Theresia Kyalo on building a jewelry brand
While her work has received an international nod, she serves a niche market for those who appreciate bold, handcrafted jewelry.
Since she started listing businesses owned by Black people on a directory on her website, Beyoncé Knowles has caused excitement amongst owners and entrepreneurs of colour.
“So this is how I found out,” she says. “Someone tagged me on Instagram. You know how these things go.”
“The good thing about a directory is, and this one, in particular, is, it introduces you to different markets. Many people who look at the directory will see the different businesses there are globally, not only in the United States,” she adds.
Theresia creates handcrafted pieces that combine modern and African styles.
Her pieces all begin with sketches of line drawings, and she experiments with several materials, from paper to different fabrics. After she sketches, an artisan from Kibera fabricates the designs into jewelry.
The recognition by Beyoncé has made her brand stand out locally and internationally and gave it more visibility as well as placing her on a pedestal along with other small businesses from around the world.
“I was able to get different clients from a different market because of that, and it has been helpful,” she says.
Every collection she makes has a story behind it. One of her creations is Kinga Uso which was informed by the pandemic. One of the collection pieces is an ornament that is shaped like a face mask, which is Theresia’s take on what’s going on in the world with the Covid-19 pandemic.
While her work has received an international nod, she serves a niche market for those who appreciate bold, handcrafted jewelry. Some of the collections are wearable everyday pieces, but others are what you might see on a runway or a dramatic art photoshoot.
“My target market is people who appreciate unique things, people who appreciate collectibles because some of my pieces are collectibles. You can buy them and not wear them. And that’s also okay. It’s for people who have an eye for artistic things,” she says.
The average starting point for any of her pieces is KSh5,000.
Most of the pieces are made of brass, which is sourced locally. Theresia prefers to recycle and repurpose the raw material, so she uses leftover scraps from her or other people’s previous projects.
It’s been a fascinating journey for Theresia this far. The exciting thing about what she does is she can choose different mediums to express herself and do her work as she feels.
She will draw when she’s not sketching; if she doesn’t feel like drawing, she will work on a short concept for a short film or a video. But in the end, they will all lead to bold collections that are either neck, ear, face, and headpieces or art in the form of visual illustrations.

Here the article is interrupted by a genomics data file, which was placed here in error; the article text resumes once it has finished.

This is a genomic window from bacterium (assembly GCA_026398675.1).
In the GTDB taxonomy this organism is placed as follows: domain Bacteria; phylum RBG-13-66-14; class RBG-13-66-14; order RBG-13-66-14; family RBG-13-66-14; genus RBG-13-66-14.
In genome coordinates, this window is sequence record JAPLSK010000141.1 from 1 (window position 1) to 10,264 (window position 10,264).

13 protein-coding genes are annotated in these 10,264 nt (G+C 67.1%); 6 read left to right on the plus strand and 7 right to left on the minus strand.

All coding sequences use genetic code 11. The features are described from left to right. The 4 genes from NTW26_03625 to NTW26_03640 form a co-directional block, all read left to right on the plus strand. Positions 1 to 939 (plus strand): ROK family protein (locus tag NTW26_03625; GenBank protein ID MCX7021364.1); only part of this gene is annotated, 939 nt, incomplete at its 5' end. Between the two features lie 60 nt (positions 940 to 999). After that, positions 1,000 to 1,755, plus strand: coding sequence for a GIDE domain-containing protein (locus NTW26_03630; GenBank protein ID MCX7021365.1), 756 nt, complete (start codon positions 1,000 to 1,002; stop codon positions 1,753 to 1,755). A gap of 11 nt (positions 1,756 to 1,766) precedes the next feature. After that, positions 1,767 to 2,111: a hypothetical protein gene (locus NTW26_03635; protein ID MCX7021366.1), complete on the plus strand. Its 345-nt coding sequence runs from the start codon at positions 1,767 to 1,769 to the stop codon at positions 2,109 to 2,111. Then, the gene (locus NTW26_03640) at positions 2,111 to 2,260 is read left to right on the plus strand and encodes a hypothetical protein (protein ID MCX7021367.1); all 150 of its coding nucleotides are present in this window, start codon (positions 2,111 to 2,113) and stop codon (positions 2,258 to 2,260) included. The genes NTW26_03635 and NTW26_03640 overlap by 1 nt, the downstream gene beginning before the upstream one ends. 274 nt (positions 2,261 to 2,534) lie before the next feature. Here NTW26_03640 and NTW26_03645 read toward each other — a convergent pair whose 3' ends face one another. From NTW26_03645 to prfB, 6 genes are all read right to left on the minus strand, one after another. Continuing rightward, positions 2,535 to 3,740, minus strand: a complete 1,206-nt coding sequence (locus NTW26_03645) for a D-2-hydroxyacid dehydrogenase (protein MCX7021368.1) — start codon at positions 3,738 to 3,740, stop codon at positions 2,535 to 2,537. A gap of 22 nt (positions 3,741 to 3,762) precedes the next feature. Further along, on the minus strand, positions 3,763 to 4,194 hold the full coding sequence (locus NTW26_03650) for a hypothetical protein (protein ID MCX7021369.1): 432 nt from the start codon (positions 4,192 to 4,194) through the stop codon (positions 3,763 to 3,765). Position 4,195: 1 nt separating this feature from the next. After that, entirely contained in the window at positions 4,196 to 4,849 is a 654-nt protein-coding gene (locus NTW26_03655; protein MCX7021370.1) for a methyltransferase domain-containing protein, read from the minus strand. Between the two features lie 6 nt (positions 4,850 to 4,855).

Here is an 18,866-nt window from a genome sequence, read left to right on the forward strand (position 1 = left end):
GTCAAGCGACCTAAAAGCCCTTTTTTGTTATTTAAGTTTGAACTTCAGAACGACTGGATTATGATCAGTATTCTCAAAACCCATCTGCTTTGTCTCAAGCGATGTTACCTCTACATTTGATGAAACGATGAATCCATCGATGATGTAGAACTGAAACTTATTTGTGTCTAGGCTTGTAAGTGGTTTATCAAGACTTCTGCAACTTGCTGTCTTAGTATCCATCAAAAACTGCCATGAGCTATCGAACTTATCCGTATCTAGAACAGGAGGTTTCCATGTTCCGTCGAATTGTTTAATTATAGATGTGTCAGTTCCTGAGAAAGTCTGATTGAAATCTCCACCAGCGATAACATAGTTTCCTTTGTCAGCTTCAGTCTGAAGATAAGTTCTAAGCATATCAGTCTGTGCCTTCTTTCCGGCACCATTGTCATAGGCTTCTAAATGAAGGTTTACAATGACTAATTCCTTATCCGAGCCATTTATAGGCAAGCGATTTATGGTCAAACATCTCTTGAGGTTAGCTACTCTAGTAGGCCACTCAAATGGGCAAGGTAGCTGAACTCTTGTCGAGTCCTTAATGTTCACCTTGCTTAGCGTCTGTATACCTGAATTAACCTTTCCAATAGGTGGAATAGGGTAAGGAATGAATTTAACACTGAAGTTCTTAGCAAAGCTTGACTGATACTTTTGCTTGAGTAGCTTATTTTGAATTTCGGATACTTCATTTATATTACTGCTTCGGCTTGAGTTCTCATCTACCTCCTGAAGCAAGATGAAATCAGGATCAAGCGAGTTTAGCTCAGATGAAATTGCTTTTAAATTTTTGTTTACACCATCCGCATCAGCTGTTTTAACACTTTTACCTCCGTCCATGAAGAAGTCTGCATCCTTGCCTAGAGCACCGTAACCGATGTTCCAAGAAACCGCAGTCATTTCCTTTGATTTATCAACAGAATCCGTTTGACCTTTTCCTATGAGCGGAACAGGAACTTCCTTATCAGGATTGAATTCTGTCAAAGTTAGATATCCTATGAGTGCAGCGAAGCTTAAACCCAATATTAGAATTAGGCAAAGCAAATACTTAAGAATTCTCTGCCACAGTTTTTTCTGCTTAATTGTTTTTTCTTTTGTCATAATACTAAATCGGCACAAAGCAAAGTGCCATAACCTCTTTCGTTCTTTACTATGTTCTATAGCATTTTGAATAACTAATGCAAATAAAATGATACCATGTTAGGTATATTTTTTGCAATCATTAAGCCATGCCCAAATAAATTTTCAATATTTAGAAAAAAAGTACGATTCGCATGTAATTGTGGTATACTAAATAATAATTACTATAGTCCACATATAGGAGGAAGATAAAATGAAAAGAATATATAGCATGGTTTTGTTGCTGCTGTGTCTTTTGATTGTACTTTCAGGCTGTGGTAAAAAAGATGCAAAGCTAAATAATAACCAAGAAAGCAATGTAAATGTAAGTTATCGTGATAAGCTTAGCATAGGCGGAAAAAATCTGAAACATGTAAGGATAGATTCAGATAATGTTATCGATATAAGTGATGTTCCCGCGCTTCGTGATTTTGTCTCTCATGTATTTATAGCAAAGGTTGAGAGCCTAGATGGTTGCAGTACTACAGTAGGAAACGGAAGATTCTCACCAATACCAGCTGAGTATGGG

Her journey to jewelry design began in a world far from art. Theresia holds a Law degree from Riara University. Art came into the picture when she was still studying for her Law degree at Riara University, and the desire to pursue a career in Law would soon fall by the wayside. Her parents were supportive of her career choice and are proud to see the growth she has achieved this far.
“My parents are very supportive. I think they’re very fascinated with my journey. They’re interested in seeing me grow and have my growth be organic and holistic and not pushed by them, and they’re very open-minded. And they’re new-school in terms of how they perceive life and how they look at things,” she says.
“Education is important to them, of course, but they also understand the need for you to create your path. My parents always say, ‘Whatever you choose to do, you will do it forever. So it’s important that you like what you do’. It’s important for people to choose what they want and not feel a certain way because they made a particular choice. So yes, my parents are very supportive,” she says.
The business did not require a considerable amount of money to start. Theresia had KSh2,000 from her pocket money savings, but still, challenges lay ahead. The first problem was how to get to Kibera, where Kennedy, the artisan she works with, is based. The other problem was paying him.
But he was kind enough that he told her, “First, get the money for the materials. And once we’ve made something, you can get the money to pay me.”
A lack of funding to scale up is also one of Theresia’s biggest challenges. Lack of funding is hindering her dream of having a physical store and jewelry to fill it up.
“I don’t think people understand the amount of money that goes into a creative enterprise. Even for an artist like a painter or a person who draws, the paper is expensive. Good paper is not cheap. Getting good equipment does not come cheap. And the moment people understand that they will value the art industry more, especially locally, because someone will be like si ni karatasi tu, si karatasi tu! So much goes into having people’s work show at galleries. Framing work does not come cheap. When they understand this, they will put more money into the art industry.”
So while being on Beyonce Knowles’ directory of Black Owned Businesses is a good thing, she still has quite a way to go.
Currently, Theresia has a sale on her website theresiakyalo.com on select jewelry pieces that runs up to 15th March as she gears up to unveil the upcoming collection.